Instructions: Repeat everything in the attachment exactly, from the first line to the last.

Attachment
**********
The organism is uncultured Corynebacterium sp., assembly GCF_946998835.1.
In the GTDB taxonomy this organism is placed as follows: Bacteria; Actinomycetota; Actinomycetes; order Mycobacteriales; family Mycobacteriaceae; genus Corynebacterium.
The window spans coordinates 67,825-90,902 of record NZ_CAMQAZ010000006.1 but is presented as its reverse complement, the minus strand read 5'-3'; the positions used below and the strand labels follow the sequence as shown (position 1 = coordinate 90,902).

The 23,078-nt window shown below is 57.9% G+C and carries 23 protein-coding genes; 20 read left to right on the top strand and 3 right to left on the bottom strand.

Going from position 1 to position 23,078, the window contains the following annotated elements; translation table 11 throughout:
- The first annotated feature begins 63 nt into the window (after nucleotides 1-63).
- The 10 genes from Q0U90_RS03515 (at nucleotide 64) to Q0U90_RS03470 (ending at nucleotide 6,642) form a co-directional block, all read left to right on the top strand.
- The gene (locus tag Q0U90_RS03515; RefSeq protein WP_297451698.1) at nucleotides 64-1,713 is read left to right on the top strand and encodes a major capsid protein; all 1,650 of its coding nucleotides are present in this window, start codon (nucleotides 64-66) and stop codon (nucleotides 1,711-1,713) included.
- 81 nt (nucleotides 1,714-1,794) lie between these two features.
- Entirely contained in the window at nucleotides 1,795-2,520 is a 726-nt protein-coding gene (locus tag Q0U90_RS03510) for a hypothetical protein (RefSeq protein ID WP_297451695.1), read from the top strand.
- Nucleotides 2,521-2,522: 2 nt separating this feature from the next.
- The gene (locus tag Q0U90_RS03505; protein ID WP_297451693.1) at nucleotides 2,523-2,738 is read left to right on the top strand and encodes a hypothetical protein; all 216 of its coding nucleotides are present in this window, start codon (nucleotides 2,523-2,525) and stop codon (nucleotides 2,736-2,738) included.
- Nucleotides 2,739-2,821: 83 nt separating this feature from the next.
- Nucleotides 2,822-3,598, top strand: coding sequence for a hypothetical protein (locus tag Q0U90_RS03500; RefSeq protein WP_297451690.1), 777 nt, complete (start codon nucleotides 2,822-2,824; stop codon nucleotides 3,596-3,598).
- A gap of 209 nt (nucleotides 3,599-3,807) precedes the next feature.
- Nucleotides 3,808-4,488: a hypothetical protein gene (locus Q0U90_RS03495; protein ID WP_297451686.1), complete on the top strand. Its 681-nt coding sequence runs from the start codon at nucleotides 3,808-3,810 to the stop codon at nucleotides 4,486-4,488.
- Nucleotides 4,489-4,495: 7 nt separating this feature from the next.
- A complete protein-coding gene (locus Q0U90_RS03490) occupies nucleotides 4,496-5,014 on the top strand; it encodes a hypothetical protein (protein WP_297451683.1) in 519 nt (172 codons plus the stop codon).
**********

The organism is uncultured Corynebacterium sp., assembly GCF_946998835.1.
In the GTDB taxonomy this organism is placed as follows: Bacteria; Actinomycetota; Actinomycetes; order Mycobacteriales; family Mycobacteriaceae; genus Corynebacterium.
The window spans coordinates 67,825-90,902 of record NZ_CAMQAZ010000006.1 but is presented as its reverse complement, the minus strand read 5'-3'; the positions used below and the strand labels follow the sequence as shown (position 1 = coordinate 90,902).

The 23,078-nt window shown below is 57.9% G+C and carries 23 protein-coding genes; 20 read left to right on the top strand and 3 right to left on the bottom strand.

Going from position 1 to position 23,078, the window contains the following annotated elements; translation table 11 throughout:
- The first annotated feature begins 63 nt into the window (after nucleotides 1-63).
- The 10 genes from Q0U90_RS03515 (at nucleotide 64) to Q0U90_RS03470 (ending at nucleotide 6,642) form a co-directional block, all read left to right on the top strand.
- The gene (locus tag Q0U90_RS03515; RefSeq protein WP_297451698.1) at nucleotides 64-1,713 is read left to right on the top strand and encodes a major capsid protein; all 1,650 of its coding nucleotides are present in this window, start codon (nucleotides 64-66) and stop codon (nucleotides 1,711-1,713) included.
- 81 nt (nucleotides 1,714-1,794) lie between these two features.
- Entirely contained in the window at nucleotides 1,795-2,520 is a 726-nt protein-coding gene (locus tag Q0U90_RS03510) for a hypothetical protein (RefSeq protein ID WP_297451695.1), read from the top strand.
- Nucleotides 2,521-2,522: 2 nt separating this feature from the next.
- The gene (locus tag Q0U90_RS03505; protein ID WP_297451693.1) at nucleotides 2,523-2,738 is read left to right on the top strand and encodes a hypothetical protein; all 216 of its coding nucleotides are present in this window, start codon (nucleotides 2,523-2,525) and stop codon (nucleotides 2,736-2,738) included.
- Nucleotides 2,739-2,821: 83 nt separating this feature from the next.
- Nucleotides 2,822-3,598, top strand: coding sequence for a hypothetical protein (locus tag Q0U90_RS03500; RefSeq protein WP_297451690.1), 777 nt, complete (start codon nucleotides 2,822-2,824; stop codon nucleotides 3,596-3,598).
- A gap of 209 nt (nucleotides 3,599-3,807) precedes the next feature.
- Nucleotides 3,808-4,488: a hypothetical protein gene (locus Q0U90_RS03495; protein ID WP_297451686.1), complete on the top strand. Its 681-nt coding sequence runs from the start codon at nucleotides 3,808-3,810 to the stop codon at nucleotides 4,486-4,488.
- Nucleotides 4,489-4,495: 7 nt separating this feature from the next.
- A complete protein-coding gene (locus Q0U90_RS03490) occupies nucleotides 4,496-5,014 on the top strand; it encodes a hypothetical protein (protein WP_297451683.1) in 519 nt (172 codons plus the stop codon).